When success eludes a band, more often than not its missing component is easily detected. Amidst the thousands of unoriginal acts and the handful of successful ones, a few, slightly ahead of their time, manage to slip through the cracks. Post-punk act Executive Slacks, whose first EP is reissued this month, may be one of them.
The band was spawned in the early 1980s in Philadelphia by three art students—Albert Ganss, Matt Marello and John Young. What began out of boredom—Marello and Young found the string part to an old piano lying on a street corner, dragged it inside and began making recordings—ended with a major label contract and an acrimonious split. In between, Executive Slacks nearly turned art-rock into crossover material and pre-saged a number of later trends in techno and goth music.
From the start, Executive Slacks was as much art project as it was real band. Early performances were held at house parties, art exhibitions in the subway and at local galleries. The trio once threw a wine and cheese party, placing the refreshments off in a far corner, where guests were subjected to a pathway of noise assaults before imbibing. Regular club gigs soon followed.
The band found their moniker in a run-down bookstore on Robin Street, where, looking at old magazines, an ad for polyester men’s pants—in other words, executive slacks—offered the kind of triple entendre that fit their jocular humor.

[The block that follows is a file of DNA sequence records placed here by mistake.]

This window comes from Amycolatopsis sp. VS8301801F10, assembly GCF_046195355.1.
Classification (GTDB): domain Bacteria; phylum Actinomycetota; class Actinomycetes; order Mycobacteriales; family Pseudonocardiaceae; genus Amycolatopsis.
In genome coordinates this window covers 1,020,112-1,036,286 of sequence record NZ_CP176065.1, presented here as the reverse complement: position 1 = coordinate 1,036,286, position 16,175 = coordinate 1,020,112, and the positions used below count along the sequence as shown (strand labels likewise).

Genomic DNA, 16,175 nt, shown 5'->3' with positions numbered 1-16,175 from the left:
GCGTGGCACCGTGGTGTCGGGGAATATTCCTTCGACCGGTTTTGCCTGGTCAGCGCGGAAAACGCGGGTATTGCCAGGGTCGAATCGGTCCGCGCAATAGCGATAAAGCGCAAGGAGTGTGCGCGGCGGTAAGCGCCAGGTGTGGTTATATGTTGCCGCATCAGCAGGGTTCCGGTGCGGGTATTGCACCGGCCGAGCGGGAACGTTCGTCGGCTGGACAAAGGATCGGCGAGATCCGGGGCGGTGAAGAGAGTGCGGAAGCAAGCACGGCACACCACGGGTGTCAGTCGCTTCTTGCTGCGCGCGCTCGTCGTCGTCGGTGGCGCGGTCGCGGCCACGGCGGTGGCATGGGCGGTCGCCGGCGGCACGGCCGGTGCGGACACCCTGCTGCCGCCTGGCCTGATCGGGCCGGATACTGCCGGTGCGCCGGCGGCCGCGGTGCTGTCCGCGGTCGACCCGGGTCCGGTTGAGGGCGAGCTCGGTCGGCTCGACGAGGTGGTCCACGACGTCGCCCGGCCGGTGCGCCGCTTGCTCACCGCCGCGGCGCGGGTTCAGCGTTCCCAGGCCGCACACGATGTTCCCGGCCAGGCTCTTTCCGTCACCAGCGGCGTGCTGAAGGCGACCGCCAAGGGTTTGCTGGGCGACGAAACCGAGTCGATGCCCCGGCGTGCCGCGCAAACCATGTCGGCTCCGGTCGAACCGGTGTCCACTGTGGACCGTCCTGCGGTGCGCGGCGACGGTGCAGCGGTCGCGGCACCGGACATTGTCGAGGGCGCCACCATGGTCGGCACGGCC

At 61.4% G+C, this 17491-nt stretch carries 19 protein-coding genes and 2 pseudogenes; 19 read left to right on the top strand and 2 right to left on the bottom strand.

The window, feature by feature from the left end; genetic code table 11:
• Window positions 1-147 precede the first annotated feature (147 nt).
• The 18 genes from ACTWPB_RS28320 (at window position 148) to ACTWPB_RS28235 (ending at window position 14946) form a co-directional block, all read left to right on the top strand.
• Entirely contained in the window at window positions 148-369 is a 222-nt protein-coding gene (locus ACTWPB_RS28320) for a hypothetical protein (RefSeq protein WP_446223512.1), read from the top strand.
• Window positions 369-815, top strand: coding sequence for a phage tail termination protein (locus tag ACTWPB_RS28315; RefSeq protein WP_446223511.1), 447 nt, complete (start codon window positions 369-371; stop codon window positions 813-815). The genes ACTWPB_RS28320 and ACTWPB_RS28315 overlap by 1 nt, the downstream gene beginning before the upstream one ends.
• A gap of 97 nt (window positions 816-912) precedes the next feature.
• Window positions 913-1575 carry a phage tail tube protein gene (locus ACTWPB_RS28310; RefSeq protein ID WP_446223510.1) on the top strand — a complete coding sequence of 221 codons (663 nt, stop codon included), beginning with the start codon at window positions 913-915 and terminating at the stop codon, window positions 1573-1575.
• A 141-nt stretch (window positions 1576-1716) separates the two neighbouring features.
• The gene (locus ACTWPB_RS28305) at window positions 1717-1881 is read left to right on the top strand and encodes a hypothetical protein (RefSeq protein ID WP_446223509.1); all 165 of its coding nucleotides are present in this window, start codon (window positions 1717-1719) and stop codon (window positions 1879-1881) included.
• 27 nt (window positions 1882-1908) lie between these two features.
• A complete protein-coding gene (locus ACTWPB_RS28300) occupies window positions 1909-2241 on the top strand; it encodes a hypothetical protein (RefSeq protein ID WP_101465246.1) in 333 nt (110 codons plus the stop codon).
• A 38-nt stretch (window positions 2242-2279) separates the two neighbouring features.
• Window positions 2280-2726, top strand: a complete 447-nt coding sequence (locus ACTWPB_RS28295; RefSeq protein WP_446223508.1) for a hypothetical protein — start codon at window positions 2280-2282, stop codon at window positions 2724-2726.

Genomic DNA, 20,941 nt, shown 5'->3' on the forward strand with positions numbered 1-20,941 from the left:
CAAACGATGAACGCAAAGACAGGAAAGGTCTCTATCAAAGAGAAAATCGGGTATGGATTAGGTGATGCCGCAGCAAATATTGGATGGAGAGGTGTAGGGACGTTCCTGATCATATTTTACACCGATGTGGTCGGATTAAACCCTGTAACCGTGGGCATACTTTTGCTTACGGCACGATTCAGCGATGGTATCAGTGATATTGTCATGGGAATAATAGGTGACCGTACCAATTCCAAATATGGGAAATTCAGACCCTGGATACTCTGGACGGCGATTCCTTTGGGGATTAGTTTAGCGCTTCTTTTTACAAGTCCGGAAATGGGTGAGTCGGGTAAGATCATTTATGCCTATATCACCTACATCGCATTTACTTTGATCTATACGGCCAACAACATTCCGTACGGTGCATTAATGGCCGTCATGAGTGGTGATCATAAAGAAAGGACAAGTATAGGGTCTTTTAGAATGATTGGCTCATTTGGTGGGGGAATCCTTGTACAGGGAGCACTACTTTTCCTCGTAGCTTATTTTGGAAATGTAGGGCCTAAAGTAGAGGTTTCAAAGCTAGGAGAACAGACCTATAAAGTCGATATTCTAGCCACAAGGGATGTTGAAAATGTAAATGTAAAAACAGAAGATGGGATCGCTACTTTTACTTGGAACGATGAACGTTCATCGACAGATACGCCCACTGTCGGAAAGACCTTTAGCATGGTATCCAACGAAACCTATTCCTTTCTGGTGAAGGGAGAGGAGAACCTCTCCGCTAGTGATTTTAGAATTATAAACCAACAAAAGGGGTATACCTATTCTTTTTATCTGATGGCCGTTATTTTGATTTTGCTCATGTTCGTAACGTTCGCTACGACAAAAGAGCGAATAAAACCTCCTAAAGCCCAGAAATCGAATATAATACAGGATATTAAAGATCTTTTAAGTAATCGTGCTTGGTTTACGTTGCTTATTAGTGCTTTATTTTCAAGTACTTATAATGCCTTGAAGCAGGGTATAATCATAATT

In short order, the Slacks played opening slots for the Stray Cats in 1982 and in ‘83 recorded four songs for a self-titled EP on local indie label Red Records. Ignored in the U.S., the EP’s opener, “The Bus,” became a pop hit in Belgium. James Murphy of LCD Soundsystem recently said of it, “I always wanted to make a song that sounded like that.”
“The Bus” is compelling, not for its originality, as its twitchy backbeat and buzzsaw guitar lines are a tissue of quotations drawn from the innumerable centers of punk and new wave culture. What it has is virility (a rarity in art-rock), which is matched by nightmarishly droll lyrics such as, “Oh no! Our legs are touching on the bus/Well, I’m not moving/My leg is stiff and shaking, but it doesn’t bother me.”
“In Belgium,” says vocalist Marello, “they didn’t understand the lyrics, so it was actually just a song they danced to.”
The rest of the EP roars out with similar obtuse urgency. Heavily modified synths play off primitive noise machines, dramatic percussion and white-hot shards of guitar, all of which earned the Slacks comparison to post-punk mainstays like Cabaret Voltaire and SPK. Red Records owner Richard Jordan joined forces with Ding Dang Records in Holland to organize the Slacks’ first European tour. A followup EP came in ‘84. (Both EPs were eventually combined for the full-length LP, You Can’t Hum When You’re Dead.)
The latter material was produced by ex-Killing Joke bassist Youth, whose work with Alien Sex Fiend convinced the Slacks that he alone could move their sound forward. In fact, the second EP’s angular sensuality sounds five years ahead of the New Beat/darkwave explosion that hit in Belgium during the late ‘80s, and, in hindsight, may’ve had more than a passing influence.